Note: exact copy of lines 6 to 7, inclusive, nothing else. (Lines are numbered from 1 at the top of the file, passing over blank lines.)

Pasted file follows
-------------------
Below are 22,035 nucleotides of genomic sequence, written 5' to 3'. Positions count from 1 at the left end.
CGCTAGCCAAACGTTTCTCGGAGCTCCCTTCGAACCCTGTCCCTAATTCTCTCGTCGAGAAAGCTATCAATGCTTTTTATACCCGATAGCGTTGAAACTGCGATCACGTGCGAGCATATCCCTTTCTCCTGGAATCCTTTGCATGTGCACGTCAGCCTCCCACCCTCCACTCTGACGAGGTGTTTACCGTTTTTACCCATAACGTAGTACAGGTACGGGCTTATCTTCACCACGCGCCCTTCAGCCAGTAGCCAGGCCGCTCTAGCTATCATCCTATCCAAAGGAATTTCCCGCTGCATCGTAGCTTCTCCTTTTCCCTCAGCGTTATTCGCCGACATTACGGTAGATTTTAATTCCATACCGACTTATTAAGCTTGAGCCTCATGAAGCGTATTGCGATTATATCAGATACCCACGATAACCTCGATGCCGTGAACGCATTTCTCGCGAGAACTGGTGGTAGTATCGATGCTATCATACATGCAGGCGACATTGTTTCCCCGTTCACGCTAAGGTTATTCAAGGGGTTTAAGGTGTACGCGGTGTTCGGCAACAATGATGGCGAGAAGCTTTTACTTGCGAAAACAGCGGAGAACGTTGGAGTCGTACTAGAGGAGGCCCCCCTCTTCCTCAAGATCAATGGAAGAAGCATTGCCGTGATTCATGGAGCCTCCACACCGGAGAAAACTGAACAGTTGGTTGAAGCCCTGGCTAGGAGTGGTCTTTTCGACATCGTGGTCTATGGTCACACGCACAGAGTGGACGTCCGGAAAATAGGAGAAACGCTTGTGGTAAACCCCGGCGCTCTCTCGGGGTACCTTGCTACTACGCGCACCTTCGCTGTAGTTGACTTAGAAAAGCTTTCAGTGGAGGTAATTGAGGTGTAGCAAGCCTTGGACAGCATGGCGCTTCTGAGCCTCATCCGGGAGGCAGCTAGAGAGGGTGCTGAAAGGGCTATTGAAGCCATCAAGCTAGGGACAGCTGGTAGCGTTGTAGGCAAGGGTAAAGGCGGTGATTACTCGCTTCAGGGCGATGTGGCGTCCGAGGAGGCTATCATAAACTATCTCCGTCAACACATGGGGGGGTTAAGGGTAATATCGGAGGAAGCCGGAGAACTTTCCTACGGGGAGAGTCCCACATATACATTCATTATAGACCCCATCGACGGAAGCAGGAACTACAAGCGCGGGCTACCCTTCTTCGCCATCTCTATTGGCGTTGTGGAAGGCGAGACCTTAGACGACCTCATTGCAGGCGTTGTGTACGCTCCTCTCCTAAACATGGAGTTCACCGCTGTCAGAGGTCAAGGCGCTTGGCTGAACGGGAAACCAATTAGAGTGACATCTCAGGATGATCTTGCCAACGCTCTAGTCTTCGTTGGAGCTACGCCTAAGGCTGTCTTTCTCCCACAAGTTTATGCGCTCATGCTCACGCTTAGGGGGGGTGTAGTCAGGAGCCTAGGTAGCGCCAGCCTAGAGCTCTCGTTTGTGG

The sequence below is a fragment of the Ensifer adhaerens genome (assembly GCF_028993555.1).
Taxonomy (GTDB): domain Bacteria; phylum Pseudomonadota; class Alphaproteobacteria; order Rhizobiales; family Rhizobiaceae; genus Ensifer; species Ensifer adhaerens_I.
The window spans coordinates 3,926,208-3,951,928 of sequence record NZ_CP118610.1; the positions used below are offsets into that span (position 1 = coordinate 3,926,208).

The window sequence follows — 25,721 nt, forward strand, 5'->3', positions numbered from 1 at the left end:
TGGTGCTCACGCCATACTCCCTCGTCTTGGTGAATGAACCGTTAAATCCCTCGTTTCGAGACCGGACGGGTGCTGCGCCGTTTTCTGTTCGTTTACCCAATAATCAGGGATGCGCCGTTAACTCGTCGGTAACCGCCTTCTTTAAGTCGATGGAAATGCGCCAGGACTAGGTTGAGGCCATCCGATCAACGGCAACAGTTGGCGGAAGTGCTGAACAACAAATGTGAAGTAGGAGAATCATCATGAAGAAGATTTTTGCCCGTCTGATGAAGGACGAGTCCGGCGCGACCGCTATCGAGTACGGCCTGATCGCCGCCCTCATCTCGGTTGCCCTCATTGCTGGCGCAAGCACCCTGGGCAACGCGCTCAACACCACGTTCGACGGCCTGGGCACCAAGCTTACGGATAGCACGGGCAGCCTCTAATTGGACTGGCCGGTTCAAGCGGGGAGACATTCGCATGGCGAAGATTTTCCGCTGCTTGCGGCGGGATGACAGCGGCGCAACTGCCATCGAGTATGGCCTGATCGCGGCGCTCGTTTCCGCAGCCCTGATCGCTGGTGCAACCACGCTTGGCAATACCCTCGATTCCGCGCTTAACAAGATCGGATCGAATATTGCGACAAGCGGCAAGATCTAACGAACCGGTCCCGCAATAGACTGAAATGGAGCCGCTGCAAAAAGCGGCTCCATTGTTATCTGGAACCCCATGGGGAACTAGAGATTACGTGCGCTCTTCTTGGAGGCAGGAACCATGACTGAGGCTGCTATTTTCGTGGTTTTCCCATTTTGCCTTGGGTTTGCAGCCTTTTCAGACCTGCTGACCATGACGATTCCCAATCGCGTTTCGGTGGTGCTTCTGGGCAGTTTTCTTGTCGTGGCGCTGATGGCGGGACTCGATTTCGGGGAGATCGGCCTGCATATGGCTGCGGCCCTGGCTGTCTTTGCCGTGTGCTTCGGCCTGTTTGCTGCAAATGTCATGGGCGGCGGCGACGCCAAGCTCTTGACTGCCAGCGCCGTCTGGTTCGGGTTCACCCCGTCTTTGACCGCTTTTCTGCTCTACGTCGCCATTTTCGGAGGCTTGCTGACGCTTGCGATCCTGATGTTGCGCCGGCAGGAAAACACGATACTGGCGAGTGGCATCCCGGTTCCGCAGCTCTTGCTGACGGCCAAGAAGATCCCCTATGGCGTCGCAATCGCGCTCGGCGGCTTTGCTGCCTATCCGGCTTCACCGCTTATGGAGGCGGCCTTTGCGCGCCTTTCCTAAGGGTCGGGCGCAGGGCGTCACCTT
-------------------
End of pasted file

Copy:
The window sequence follows — 25,721 nt, forward strand, 5'->3', positions numbered from 1 at the left end:
TGGTGCTCACGCCATACTCCCTCGTCTTGGTGAATGAACCGTTAAATCCCTCGTTTCGAGACCGGACGGGTGCTGCGCCGTTTTCTGTTCGTTTACCCAATAATCAGGGATGCGCCGTTAACTCGTCGGTAACCGCCTTCTTTAAGTCGATGGAAATGCGCCAGGACTAGGTTGAGGCCATCCGATCAACGGCAACAGTTGGCGGAAGTGCTGAACAACAAATGTGAAGTAGGAGAATCATCATGAAGAAGATTTTTGCCCGTCTGATGAAGGACGAGTCCGGCGCGACCGCTATCGAGTACGGCCTGATCGCCGCCCTCATCTCGGTTGCCCTCATTGCTGGCGCAAGCACCCTGGGCAACGCGCTCAACACCACGTTCGACGGCCTGGGCACCAAGCTTACGGATAGCACGGGCAGCCTCTAATTGGACTGGCCGGTTCAAGCGGGGAGACATTCGCATGGCGAAGATTTTCCGCTGCTTGCGGCGGGATGACAGCGGCGCAACTGCCATCGAGTATGGCCTGATCGCGGCGCTCGTTTCCGCAGCCCTGATCGCTGGTGCAACCACGCTTGGCAATACCCTCGATTCCGCGCTTAACAAGATCGGATCGAATATTGCGACAAGCGGCAAGATCTAACGAACCGGTCCCGCAATAGACTGAAATGGAGCCGCTGCAAAAAGCGGCTCCATTGTTATCTGGAACCCCATGGGGAACTAGAGATTACGTGCGCTCTTCTTGGAGGCAGGAACCATGACTGAGGCTGCTATTTTCGTGGTTTTCCCATTTTGCCTTGGGTTTGCAGCCTTTTCAGACCTGCTGACCATGACGATTCCCAATCGCGTTTCGGTGGTGCTTCTGGGCAGTTTTCTTGTCGTGGCGCTGATGGCGGGACTCGATTTCGGGGAGATCGGCCTGCATATGGCTGCGGCCCTGGCTGTCTTTGCCGTGTGCTTCGGCCTGTTTGCTGCAAATGTCATGGGCGGCGGCGACGCCAAGCTCTTGACTGCCAGCGCCGTCTGGTTCGGGTTCACCCCGTCTTTGACCGCTTTTCTGCTCTACGTCGCCATTTTCGGAGGCTTGCTGACGCTTGCGATCCTGATGTTGCGCCGGCAGGAAAACACGATACTGGCGAGTGGCATCCCGGTTCCGCAGCTCTTGCTGACGGCCAAGAAGATCCCCTATGGCGTCGCAATCGCGCTCGGCGGCTTTGCTGCCTATCCGGCTTCACCGCTTATGGAGGCGGCCTTTGCGCGCCTTTCCTAAGGGTCGGGCGCAGGGCGTCACCTT